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An awards writing checklist

April, 2021

Entering – and preferably winning – awards can be a great promotional tool for yourself and/or your organisation, but what is the secret to success? How do you get yourself on the shortlist? And what can you do to ensure victory is yours? Erica Jones of Kent PR and marketing agency Maxim offers some advice.

Here at Maxim we’ve spent a lot of time advising clients on awards, writing and managing entries and celebrating a number of successes. We’ve also seen the other side, forwarding hundreds of nominations into the Kent Press & Broadcast Awards to a team of hard-working judges. We don’t do any judging ourselves, but this combined experience means we have a very good idea of what does – and doesn’t – work when it comes to entering awards.

A good place to start when writing your award entry is to think of it like a job application: success in either of these has the potential to be life-changing* and so throwing together an awards entry five minutes before deadline is not an advisable tactic.

Here’s our awards-writing checklist:

• Read the instructions – it may sound obvious, but you’d be surprised how easy it can be to miss important nomination advice.

• Key words – select the important words in the entry criteria and use them. Judges have only a limited time to review each nomination, so make it easy for them by including language they will be looking for from the category description.

• Make links live – in the spirit of making things easy for the judges, if your nomination is electronic, make sure you save web links so they are clickable. A judge is much more likely to visit your website if it requires only one click to do so.

• Introduce your topic – just because you know your organisation/role/project does not mean the judges do. Remember to include a few words to introduce yourself as if to a stranger.

• Be clear and concise – use easy to understand language and remember that one word is definitely better than five when telling the judges why your work deserves to win.

• Examples not descriptions – “I’m great” is not an award-winning sentence. Demonstrating your talent with written explanations is much more likely to have an impact.

• Provide strong supporting evidence – awards often allow you to back up your nomination with examples of your work. As well as providing the best of your work, make sure it is well displayed: a good enough resolution to be viewed without being such a large file it overloads the judges’ broadband capability.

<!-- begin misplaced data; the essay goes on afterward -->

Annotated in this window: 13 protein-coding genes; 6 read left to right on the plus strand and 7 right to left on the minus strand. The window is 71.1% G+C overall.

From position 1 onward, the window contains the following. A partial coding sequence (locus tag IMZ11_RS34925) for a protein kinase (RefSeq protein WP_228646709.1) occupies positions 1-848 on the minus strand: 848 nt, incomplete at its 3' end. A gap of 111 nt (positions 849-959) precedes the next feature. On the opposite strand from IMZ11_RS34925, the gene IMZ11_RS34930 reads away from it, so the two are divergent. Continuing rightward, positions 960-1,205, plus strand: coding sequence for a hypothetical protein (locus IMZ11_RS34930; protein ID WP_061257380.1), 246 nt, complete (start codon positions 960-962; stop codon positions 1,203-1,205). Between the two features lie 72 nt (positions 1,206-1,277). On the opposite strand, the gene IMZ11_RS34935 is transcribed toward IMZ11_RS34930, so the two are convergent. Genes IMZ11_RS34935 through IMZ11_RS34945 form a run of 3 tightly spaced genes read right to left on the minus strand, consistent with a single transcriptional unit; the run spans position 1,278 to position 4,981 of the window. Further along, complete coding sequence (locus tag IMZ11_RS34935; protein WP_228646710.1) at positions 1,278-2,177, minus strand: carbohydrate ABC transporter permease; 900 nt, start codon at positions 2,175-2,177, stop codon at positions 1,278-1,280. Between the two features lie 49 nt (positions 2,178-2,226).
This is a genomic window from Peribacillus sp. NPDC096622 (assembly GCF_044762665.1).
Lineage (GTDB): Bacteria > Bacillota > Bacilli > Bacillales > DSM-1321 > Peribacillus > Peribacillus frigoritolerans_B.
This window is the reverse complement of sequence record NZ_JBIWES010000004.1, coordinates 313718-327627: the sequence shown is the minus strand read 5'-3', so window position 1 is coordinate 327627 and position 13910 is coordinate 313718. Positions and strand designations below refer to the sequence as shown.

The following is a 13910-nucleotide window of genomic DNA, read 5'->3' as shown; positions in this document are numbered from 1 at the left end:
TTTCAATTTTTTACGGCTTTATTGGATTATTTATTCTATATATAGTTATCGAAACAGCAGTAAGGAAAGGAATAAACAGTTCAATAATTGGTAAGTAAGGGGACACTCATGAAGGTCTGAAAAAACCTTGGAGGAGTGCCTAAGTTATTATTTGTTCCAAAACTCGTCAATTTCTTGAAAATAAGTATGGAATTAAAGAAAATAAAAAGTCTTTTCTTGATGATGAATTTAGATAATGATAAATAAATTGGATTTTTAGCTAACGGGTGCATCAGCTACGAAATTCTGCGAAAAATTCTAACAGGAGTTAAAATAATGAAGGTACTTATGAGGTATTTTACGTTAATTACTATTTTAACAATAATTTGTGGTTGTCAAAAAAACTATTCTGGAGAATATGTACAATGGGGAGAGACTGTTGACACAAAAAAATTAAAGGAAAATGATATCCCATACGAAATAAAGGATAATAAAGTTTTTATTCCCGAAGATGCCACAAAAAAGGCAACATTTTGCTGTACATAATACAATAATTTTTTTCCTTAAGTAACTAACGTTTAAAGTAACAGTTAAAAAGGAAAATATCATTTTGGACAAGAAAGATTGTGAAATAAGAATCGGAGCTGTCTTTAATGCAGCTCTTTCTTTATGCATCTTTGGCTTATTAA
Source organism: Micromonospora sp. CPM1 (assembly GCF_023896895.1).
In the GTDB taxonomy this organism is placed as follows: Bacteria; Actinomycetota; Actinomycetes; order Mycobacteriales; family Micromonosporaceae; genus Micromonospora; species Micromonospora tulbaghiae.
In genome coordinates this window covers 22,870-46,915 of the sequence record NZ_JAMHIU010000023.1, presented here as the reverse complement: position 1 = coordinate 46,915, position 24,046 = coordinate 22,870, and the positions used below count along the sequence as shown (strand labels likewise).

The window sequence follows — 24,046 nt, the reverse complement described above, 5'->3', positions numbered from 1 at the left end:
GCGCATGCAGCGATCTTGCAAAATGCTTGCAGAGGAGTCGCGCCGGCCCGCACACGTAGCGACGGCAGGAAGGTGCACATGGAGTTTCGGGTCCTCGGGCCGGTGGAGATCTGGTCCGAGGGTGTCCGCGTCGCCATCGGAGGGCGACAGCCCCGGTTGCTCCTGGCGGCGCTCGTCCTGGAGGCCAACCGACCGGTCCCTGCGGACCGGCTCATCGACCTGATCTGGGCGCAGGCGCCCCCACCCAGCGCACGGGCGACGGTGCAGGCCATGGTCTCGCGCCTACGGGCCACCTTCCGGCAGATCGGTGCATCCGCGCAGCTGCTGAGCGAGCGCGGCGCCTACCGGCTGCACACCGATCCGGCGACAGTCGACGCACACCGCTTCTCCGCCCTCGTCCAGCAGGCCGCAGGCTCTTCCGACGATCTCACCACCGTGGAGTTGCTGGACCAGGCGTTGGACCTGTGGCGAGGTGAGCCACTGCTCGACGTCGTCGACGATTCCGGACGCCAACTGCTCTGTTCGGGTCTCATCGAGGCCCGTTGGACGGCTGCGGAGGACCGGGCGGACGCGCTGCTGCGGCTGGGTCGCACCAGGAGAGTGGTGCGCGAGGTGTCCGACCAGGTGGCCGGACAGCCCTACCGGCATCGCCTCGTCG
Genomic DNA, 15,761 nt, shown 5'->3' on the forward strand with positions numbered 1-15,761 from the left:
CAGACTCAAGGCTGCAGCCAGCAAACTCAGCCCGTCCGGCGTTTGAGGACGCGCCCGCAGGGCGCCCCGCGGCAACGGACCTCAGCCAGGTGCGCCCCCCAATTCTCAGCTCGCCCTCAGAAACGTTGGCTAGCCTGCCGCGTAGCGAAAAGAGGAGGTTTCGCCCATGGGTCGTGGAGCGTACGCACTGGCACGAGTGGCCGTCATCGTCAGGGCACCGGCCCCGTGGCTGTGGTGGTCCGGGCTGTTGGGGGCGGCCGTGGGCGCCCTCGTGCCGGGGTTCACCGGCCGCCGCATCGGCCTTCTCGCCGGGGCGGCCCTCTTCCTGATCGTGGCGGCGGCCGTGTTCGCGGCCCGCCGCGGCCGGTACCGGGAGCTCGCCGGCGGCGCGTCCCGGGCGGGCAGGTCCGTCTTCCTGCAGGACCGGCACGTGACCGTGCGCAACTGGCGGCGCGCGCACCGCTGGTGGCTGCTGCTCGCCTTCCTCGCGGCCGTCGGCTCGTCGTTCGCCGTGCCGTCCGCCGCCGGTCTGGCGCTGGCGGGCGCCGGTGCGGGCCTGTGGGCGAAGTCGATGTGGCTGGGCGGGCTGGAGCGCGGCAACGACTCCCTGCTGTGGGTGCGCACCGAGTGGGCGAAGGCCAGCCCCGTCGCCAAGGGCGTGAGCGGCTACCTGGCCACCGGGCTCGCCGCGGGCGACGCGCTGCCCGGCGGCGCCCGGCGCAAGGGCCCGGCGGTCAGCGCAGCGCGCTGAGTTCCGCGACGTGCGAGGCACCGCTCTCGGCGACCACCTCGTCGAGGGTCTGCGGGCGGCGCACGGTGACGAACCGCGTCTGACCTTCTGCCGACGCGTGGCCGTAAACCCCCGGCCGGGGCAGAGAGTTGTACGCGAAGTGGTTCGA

• Look good – this isn’t possible if your award entry involves a form, but if the format of your nomination is left to you, make sure it stands out. Include photos, design it like a leaflet, magazine, newspaper, poster… do whatever it takes to – tastefully – ensure your entry catches the eye of the judges in a sea of black and white text.

• Check everything – don’t let yourself down by making silly spelling mistakes or grammatical errors. These undermine your entry and suggest you might not actually be as good as you claim.

• Avoid repetition – if you’re entering more than one category in an award, you can probably get away with submitting the same nomination two, three or more times. But how would you feel if you were a judge constantly seeing the same entry? If possible, mix it up. Provide different examples and make sure you tailor your language to each individual award. One size does not fit all when it comes to awards.

• Avoid repetition (again) – are you entering an award you’ve entered before? Whether you entered, were shortlisted or won, make sure your entry is different. It’s possible – especially if you were a winner last time – that the judges will remember you, so make sure they know you’ve improved or changed.

*This may seem like a bold claim, but there’s a reason many award-winners don’t return to the Kent Press & Broadcast Awards: being identified as the best means they stand out for future job opportunities.

Erica Jones - Account Manager

Erica Jones

Maxim / Account Manager

posted in: advice, maxim/client news, public relations,

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